The scandal of widespread accounting irregularities at Toshiba comes at a crucial time for Japan’s corporations.
An independent committee reported this week that the conglomerate overstated $1.2 billion in profit over seven years, just a month after a new corporate governance code went into effect in Japan designed to promote greater transparency in financial reporting.
One of Japan’s oldest companies, Toshiba ranks #145 on the Fortune Global 500 with $64 billion in revenue. The company’s wide range of products include industrial equipment, medical instruments, TVs and stereos, and semiconductors.
The investigative committee accused Toshiba managers throughout its six main divisions of cutting accounting corners to meet profit goals set by company executives.
It also cited problems such as underreporting the cost of raw materials and components, reporting uncertain future income — some of which would never materialize — as though it were cash in the bank, and delaying write-offs related to canceled contracts and other setbacks.
In response, not only did the current CEO, Hisao Tanaka, resign, but two of his predecessors — Norio Sasaki and Atsutoshi Nishida — also resigned as directors of the company. Tanaka said at a press conference that wrongdoing was unintentional.
The investigators placed much of the blame on the top-down, no-questions-asked culture at Toshiba, and such insular management is part of what the new governance code is designed to overcome.
Japanese companies have been accused of not paying attention to minority and foreign shareholders and of having weak boards of directors. The new code, part of Prime Minister Shinzo Abe’s efforts to revitalize Japan’s stagnant economy, directs companies to release market information in a timely manner, protect whistleblowers, and make better use of cash through reinvestment or stock buybacks.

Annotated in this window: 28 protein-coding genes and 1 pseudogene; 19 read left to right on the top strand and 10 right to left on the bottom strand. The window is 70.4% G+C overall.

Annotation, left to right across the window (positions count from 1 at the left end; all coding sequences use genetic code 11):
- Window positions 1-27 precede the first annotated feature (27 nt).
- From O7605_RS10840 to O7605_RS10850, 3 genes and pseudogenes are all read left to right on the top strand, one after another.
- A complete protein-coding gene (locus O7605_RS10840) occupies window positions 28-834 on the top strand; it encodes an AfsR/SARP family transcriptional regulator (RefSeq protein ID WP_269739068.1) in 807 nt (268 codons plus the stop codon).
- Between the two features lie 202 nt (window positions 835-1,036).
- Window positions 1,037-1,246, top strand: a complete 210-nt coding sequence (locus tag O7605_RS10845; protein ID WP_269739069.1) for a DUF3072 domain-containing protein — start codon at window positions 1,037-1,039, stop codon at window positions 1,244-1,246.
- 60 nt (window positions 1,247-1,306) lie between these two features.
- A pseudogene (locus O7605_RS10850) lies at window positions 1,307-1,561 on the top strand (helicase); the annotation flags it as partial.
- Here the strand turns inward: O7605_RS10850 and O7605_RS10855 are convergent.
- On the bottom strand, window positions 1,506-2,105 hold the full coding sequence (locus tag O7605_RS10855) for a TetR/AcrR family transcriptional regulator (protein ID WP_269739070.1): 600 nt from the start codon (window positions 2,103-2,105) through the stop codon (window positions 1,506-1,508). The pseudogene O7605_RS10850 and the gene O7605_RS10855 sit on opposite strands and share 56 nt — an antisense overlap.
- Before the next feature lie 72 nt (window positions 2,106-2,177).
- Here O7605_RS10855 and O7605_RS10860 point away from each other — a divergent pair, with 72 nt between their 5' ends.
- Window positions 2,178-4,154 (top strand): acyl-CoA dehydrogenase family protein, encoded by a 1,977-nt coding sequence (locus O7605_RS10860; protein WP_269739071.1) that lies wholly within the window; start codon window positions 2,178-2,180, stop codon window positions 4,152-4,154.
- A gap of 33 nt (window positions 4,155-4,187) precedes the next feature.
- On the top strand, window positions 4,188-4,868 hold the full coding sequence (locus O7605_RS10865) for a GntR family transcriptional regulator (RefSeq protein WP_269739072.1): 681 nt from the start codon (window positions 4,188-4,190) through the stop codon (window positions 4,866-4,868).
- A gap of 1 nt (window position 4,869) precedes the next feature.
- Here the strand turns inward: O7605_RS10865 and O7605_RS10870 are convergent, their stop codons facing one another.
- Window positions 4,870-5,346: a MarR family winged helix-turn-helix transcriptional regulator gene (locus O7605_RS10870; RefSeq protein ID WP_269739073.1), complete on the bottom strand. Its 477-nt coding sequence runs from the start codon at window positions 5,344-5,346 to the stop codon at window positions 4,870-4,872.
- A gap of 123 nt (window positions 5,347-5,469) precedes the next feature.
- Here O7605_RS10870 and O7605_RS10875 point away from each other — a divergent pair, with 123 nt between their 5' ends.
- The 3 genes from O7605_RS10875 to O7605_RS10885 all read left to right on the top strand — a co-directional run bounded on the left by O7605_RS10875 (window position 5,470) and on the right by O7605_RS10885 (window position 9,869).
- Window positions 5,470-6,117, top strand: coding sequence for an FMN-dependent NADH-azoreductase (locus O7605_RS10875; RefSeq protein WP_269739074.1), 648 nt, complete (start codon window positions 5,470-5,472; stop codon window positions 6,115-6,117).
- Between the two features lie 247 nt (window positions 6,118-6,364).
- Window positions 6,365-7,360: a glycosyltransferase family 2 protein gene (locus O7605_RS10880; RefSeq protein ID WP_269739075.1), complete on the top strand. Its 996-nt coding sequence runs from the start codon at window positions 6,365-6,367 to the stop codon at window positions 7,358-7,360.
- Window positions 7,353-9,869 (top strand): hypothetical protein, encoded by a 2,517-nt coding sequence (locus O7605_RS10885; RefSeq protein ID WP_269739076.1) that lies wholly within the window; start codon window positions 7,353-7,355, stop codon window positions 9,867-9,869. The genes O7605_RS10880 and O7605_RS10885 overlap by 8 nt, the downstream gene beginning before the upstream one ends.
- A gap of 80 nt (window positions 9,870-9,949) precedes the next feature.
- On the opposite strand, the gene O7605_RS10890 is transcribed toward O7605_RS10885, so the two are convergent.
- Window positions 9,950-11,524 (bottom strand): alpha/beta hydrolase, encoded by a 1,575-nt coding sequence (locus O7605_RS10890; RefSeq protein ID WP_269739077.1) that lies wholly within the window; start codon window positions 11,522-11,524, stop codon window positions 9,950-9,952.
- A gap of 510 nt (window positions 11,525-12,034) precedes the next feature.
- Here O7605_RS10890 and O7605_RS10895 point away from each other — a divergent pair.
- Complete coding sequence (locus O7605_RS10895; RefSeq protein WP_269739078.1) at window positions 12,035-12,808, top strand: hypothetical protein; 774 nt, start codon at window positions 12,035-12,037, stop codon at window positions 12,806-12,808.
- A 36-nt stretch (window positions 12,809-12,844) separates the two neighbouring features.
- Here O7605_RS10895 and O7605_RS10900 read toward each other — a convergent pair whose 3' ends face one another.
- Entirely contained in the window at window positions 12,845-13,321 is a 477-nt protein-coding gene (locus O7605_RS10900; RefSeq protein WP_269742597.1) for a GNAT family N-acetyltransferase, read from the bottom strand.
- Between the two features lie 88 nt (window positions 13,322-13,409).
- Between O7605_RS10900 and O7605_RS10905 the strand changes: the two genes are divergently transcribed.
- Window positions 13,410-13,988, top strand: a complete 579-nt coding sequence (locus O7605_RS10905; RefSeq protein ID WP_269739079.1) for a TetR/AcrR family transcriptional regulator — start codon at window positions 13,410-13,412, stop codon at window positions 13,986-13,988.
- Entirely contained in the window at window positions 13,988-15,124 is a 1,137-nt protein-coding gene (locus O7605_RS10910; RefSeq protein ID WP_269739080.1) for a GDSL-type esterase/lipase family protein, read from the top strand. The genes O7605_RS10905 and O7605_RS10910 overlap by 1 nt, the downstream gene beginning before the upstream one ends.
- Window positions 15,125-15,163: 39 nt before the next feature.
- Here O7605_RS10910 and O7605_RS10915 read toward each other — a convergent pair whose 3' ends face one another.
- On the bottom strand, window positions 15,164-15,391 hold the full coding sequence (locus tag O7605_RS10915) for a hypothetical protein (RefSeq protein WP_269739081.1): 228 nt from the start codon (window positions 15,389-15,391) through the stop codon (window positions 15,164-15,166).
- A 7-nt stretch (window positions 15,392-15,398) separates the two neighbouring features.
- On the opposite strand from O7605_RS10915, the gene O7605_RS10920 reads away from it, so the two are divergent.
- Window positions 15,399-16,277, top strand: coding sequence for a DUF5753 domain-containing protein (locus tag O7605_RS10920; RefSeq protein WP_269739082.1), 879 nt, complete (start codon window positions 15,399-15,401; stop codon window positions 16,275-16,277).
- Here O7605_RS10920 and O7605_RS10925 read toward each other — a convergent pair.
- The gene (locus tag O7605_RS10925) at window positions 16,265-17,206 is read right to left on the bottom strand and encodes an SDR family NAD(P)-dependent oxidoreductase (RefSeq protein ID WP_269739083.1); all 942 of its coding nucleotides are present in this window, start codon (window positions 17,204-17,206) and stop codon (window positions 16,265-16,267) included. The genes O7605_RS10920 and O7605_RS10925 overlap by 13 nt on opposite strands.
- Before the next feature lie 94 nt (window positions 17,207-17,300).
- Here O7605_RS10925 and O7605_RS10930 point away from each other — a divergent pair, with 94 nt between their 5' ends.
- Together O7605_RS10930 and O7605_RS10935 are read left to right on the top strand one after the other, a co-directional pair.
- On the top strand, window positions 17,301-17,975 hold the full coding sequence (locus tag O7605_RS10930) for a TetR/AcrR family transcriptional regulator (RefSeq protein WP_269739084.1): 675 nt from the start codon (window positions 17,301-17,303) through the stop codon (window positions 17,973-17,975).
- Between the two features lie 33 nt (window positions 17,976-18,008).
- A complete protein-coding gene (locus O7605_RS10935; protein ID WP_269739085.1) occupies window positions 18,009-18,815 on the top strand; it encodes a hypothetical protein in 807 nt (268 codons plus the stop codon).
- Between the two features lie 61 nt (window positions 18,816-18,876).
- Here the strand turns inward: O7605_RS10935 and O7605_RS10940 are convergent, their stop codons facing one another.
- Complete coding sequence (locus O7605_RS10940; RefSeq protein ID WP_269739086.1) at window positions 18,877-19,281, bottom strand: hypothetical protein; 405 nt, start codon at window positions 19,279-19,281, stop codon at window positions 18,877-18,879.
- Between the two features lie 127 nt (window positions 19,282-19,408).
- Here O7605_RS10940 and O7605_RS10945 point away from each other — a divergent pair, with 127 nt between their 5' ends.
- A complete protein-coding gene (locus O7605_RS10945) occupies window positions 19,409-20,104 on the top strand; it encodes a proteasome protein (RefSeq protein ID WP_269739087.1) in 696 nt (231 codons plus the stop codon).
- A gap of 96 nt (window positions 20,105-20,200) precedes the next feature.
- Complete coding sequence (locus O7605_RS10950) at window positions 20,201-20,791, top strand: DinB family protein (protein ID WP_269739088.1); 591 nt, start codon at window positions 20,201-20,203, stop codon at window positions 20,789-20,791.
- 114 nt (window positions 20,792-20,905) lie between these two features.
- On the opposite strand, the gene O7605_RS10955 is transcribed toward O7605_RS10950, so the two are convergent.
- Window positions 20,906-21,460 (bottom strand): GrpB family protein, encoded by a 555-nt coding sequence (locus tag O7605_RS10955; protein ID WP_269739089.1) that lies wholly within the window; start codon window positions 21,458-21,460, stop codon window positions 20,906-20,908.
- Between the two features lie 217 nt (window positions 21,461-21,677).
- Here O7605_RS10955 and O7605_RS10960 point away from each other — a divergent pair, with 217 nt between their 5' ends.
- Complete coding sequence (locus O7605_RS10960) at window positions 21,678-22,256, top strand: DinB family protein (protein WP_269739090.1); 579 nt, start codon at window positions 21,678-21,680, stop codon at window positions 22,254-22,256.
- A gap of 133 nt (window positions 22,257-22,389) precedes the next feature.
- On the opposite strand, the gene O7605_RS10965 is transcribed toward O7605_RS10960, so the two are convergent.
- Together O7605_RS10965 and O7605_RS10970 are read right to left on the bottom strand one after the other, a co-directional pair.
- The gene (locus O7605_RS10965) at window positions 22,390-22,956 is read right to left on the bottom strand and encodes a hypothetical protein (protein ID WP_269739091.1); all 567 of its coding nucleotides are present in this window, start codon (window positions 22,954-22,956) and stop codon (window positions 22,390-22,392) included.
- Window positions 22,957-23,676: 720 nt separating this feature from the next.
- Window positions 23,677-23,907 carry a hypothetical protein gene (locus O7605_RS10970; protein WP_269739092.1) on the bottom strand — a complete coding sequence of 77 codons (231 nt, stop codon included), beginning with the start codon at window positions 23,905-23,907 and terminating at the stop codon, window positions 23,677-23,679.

The thinking is that investors — domestic and foreign — will feel more likely to buy stock in Japanese companies if they have a better idea of what the books look like.
Transparency is, of course, good, especially if it leads to the infusion of more investment in Japanese companies.
But there will be additional consequences: The consequences of pesky investors seeking even more information and second-guessing management decisions. The consequences of greater scrutiny from reporters looking for a scoop. And ultimately, hopefully, the consequences of rising stock prices and happy investors — IF all the numbers are in order.
Tim Green has covered business, technology and science at newspapers and in higher education. At Hoover’s he covers computers and telecommunications.